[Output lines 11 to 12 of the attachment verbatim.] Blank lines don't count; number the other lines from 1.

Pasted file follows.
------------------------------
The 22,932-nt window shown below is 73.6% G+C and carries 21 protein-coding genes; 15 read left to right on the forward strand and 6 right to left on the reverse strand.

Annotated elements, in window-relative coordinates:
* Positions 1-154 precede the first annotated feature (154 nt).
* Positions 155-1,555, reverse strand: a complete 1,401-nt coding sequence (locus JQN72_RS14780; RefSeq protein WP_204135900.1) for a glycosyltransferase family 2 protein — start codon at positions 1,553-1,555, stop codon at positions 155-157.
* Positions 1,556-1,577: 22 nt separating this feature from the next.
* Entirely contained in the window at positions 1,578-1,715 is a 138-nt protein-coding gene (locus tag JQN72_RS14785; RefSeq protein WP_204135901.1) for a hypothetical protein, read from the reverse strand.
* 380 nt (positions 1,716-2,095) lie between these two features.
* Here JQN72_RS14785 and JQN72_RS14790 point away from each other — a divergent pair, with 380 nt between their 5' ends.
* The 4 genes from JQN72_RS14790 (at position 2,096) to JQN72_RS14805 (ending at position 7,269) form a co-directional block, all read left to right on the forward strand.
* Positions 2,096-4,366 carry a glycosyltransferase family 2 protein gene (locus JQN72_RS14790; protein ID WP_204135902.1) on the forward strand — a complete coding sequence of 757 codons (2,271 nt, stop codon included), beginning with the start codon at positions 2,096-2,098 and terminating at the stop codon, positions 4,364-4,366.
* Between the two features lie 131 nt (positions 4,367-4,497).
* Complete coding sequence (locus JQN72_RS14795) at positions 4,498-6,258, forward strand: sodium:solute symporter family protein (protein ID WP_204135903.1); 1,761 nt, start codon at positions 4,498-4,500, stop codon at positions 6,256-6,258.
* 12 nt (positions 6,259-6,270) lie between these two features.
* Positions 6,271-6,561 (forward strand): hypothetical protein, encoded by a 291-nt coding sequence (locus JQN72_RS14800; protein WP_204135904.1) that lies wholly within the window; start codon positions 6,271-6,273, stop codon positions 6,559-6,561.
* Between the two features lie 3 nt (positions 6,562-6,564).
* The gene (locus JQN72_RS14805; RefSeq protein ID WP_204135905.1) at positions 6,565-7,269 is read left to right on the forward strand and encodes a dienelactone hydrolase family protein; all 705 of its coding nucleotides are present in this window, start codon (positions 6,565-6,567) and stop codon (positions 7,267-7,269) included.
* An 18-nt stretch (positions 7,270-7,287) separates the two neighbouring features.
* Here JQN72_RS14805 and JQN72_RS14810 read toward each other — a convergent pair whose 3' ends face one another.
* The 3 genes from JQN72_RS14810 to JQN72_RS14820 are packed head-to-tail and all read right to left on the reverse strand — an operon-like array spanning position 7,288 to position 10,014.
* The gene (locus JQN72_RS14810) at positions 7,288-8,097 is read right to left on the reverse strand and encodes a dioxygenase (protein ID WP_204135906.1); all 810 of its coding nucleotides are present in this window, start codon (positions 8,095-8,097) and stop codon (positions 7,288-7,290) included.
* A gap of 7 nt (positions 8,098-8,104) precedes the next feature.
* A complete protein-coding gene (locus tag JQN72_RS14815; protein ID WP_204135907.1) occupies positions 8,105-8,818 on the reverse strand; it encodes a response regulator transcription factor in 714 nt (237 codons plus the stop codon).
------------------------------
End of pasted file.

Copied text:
* Between the two features lie 131 nt (positions 4,367-4,497).
* Complete coding sequence (locus JQN72_RS14795) at positions 4,498-6,258, forward strand: sodium:solute symporter family protein (protein ID WP_204135903.1); 1,761 nt, start codon at positions 4,498-4,500, stop codon at positions 6,256-6,258.